Mark Andrews, Ravens (at Rams): Andrews has been targeted on 35% of his routes this season, which leads all TEs. He should again be a focal point of the Ravens’ passing attack with some extra emphasis there given how good the Rams’ run defense is. George Kittle, Austin Hooper, Tyler Eifert, Will Dissly and Cameron Brate have all cleared 12.5 fantasy points against the Rams this season. With Jalen Ramsey expected to shadow Marquise Brown, I like Andrews’ chances to not only lead the Ravens in targets in this one but find the end zone as well. He’s a top-two play for me this week.
Others receiving votes: Opponents are completing a league-high 79.3% of slot passes against Washington this season. That would be the highest rate over the past 15 seasons, which is weird because I was told the Redskins “were close.” Huh. Anyway, Danny Amendola is on the WR3/flex radar this week. … DK Metcalf is tied for second in end zone targets and has at least eight targets in three of the past four games. I prefer him to Josh Gordon in this game, but both are interesting fliers against an Eagles team that gives up deep touchdowns at the eighth-highest rate in the NFL. … Tight end streamers can look toward Ryan Griffin, who faces an Oakland defense that gives up touchdowns to opposing tight ends at the fourth-highest rate in the NFL. Here’s the entire list of tight ends who have at least three games with 50 receiving yards over the past four weeks: Travis Kelce and … Ryan Griffin. That’s it. That’s the list.
Pass-catchers I hate in Week 12
Amari Cooper, Cowboys (at Patriots): Hard to imagine benching him, but facing shadow coverage from Stephon Gilmore makes this the toughest matchup Cooper will have all season. Since Week 4, only two WRs have had more than 60 yards in a game against New England, and as you may have heard, the Patriots have allowed just one — count ’em (it), one — touchdown this season to an opposing wide receiver. With Michael Gallup and Randall Cobb stepping up, there is no need for Dak Prescott to force throws to Cooper. Remember, Dak threw for 444 yards last week and Cooper accounted for 38 of them. He’s a low-end WR2 for me this week.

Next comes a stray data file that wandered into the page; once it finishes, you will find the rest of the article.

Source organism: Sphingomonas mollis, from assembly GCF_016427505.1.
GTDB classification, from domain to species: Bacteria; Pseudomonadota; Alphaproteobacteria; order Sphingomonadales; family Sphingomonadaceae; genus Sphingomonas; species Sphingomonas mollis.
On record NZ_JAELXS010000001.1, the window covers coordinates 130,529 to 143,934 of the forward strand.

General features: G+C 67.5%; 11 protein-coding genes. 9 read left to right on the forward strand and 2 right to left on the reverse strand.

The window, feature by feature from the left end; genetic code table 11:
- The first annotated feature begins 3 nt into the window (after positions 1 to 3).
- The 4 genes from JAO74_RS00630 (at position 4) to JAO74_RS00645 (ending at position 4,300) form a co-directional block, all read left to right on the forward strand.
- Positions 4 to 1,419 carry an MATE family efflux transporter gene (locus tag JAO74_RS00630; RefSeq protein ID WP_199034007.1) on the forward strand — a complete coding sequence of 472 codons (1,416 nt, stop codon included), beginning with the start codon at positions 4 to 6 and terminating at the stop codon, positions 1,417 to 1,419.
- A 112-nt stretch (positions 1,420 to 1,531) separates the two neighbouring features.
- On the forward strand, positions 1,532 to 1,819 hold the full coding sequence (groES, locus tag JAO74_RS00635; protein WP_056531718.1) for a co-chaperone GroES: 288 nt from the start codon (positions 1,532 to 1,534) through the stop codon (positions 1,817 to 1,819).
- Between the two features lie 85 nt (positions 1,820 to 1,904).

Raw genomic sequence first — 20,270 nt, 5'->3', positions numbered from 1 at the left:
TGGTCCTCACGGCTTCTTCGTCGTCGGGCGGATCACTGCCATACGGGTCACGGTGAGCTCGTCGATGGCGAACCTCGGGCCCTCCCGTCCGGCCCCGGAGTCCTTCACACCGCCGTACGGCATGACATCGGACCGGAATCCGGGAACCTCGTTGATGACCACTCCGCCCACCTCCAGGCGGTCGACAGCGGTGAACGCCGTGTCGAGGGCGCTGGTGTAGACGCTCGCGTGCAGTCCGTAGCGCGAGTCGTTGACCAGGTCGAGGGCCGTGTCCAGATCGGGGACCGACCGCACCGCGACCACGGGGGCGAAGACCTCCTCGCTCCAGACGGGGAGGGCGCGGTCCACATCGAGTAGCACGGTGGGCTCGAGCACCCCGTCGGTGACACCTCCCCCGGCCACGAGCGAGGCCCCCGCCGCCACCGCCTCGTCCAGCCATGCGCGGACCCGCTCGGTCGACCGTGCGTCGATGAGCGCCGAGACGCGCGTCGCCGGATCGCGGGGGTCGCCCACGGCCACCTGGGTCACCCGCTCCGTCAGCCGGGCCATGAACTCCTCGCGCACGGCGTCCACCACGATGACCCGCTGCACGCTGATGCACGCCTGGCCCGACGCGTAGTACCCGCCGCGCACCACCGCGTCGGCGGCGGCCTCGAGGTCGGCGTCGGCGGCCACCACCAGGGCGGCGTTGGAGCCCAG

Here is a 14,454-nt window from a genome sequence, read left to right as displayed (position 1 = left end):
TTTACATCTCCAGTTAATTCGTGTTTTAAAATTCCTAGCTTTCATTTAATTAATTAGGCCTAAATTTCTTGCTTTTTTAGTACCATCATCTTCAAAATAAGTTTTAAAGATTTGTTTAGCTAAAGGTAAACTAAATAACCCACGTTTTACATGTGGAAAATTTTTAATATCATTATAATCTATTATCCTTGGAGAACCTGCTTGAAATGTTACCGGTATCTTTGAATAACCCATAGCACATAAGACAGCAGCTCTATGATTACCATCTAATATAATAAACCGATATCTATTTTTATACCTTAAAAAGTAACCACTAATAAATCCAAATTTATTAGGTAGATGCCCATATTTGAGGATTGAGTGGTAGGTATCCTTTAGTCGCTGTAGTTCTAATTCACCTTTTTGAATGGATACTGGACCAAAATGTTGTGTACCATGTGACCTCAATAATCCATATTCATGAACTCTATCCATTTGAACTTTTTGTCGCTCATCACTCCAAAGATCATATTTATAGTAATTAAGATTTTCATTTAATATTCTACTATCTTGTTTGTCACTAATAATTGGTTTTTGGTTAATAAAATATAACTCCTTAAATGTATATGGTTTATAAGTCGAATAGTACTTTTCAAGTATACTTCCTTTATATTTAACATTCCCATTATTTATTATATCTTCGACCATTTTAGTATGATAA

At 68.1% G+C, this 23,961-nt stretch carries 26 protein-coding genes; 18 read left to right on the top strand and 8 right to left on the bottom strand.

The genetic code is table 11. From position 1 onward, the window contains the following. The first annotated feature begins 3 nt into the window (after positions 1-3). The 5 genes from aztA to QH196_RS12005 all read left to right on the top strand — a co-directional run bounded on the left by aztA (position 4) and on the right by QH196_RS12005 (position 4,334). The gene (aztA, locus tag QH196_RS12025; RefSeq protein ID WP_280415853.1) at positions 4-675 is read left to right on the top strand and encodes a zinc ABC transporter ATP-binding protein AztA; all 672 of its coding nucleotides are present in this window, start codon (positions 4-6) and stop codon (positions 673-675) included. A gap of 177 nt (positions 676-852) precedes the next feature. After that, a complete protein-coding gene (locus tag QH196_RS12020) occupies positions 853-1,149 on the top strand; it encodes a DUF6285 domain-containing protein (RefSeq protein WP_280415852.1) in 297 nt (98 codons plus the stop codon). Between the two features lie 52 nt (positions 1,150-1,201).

Golden Tate, Giants (at Bears): Yes, he was WR8 in total points the four weeks prior to going on bye, but going to Soldier Field is a little different than beating up on the Cardinals, Lions, Cowboys and Jets (three of which came at MetLife). The Bears allow just 3.3 yards per catch after the reception this season to opposing WRs (second fewest) and just 6.5 yards per slot pass attempt this season (sixth lowest). With the potential return of Sterling Shepard this week and possibly Evan Engram, the emergence of Darius Slayton and of course, Saquon Barkley’s passing-game usage, Tate’s target share is likely to take a hit in this one as well.
Terry McLaurin, Redskins (vs. Lions): Man, I hope I’m wrong on this one, as I’m forced to start McLaurin in a few deep leagues this week, but I’m not optimistic. It’s not his fault. McLaurin has been a bright spot in a very bleak Redskins season, but with an expected shadow from Darius Slay, this doesn’t look like his week. He has been just WR75 on a per-game basis since Week 7, and McLaurin’s connection to his college QB hasn’t translated to the pros just yet. He was targeted on a season-low 11.1% of his routes last week (four targets on 36 routes), and Dwayne Haskins will once again be running for his life behind an offensive line that doesn’t even seem interested in listening to the kid. (Search for the video of Haskins asking his line how he can help them and all of them ignoring him on the sideline last week. Which is super-weird, because I was told the culture was “damn good” there. But I digress.) The future is bright for McLaurin, but you’re going to need one big play for him to pay off this week, and I’m pessimistic that happens.
Matthew Berry — the Talented Mr. Roto — will be at “Frozen 2” this weekend and would like to know if you’d like to build a snowman?